“Kids are not stupid and they appreciate good design,” Overmar tells us. “I think our success proves that there are enough adults around that appreciate the products we make and think they are worth paying for. We’re really glad they like them so we can continue making the experiences we believe in, instead of products that make money in the most efficient way.”
Scale is vital to NaturalMotion’s business model, so despite the console-grade polish applied to its apps, it’ll never charge for its games at the point of download, says CEO Reil. “Our first five games were paid apps, and the average ROI was five times – so paid games can definitely work,” he tells us. “However, a free-to-play hit like CSR Racing will blow these ROI figures out of the water, and your audience will be much larger, making it possible to build new brands faster. It’s therefore unlikely we’ll return to the paid model.”
Toca Boca isn’t against free-to-play, as such, though Overmar raises questions of parental trust where in-app purchases are concerned. He prefers to tackle a tricky marketplace by conceding that his studio’s paid apps will attract fewer downloads, but inspire better word-of-mouth, better rankings in the charts and possibly attract the attention of kingmakers Apple, Google and Amazon – and lead to a ‘featured’ slot.
“It’s harder to stand out and get people to notice your product if you put it in the ocean of free apps that all spend lots of money to acquire users,” says Overmar. It’s the developers defying prevailing trends that’ll be rewarded, he says. “I think we’re seeing a creative decline in the App Store right now, unfortunately from the burden of free to play,” he continues. “I want game, app and toy creators to invent new things, experiences that enriches our lives through play. These experiences does not seem to work well in a free-to-play world so I think we as creators need to take risks and create the things we truly believe in, and hopefully people will see their value and pay to able to enjoy them.”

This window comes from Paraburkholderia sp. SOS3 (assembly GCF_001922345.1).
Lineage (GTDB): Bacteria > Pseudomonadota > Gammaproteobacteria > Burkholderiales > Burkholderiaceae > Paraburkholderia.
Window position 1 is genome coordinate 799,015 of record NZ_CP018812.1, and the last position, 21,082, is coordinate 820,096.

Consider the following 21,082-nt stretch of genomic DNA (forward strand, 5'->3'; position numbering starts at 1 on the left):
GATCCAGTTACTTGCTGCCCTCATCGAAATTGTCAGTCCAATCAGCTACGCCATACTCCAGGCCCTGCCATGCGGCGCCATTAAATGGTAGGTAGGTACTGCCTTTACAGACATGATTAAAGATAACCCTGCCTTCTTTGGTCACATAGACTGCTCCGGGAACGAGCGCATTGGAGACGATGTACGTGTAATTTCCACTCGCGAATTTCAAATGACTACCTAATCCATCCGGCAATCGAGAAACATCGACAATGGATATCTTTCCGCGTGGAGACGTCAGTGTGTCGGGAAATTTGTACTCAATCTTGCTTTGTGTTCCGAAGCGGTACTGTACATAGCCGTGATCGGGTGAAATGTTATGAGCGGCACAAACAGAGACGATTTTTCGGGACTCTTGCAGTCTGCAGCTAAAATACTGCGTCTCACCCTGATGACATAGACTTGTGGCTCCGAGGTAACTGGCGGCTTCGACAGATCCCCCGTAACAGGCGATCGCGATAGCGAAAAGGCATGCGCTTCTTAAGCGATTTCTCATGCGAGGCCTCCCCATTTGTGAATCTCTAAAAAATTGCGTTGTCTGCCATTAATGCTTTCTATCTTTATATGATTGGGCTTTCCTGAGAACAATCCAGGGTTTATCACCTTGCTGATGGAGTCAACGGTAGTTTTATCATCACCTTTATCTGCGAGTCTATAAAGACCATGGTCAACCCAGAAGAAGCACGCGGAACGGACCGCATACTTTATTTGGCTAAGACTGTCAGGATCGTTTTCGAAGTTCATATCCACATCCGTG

NaturalMotion boss Reil shrugs off these criticisms of free-to-play. In fact, we ask him if it’s getting a little tedious sticking up for free-to-play. Clearly, it is. “We stopped defending free-to-play a while ago,” says Reil. “Most critics have since gone through all five stages of grief and are now accepting free-to-play for what it is: the dominant business model for games in the future; not perfect, but with attention and ethics an incredibly rewarding way to make games, both financially and creatively.”
Though they disagree on the subject of how to sell apps on digital marketplaces, both Toca Boca and NaturalMotion make a compelling case for other creators to snap out of developing familiar, reliable, traditional videogame types to dabble in the world of digital playthings. Where branding, user acquisition and often sheer luck have all become factors in whether a mobile game makes any money, these studios appear to have done so by focusing on quality design and simple, accessible fun. A heartening trend.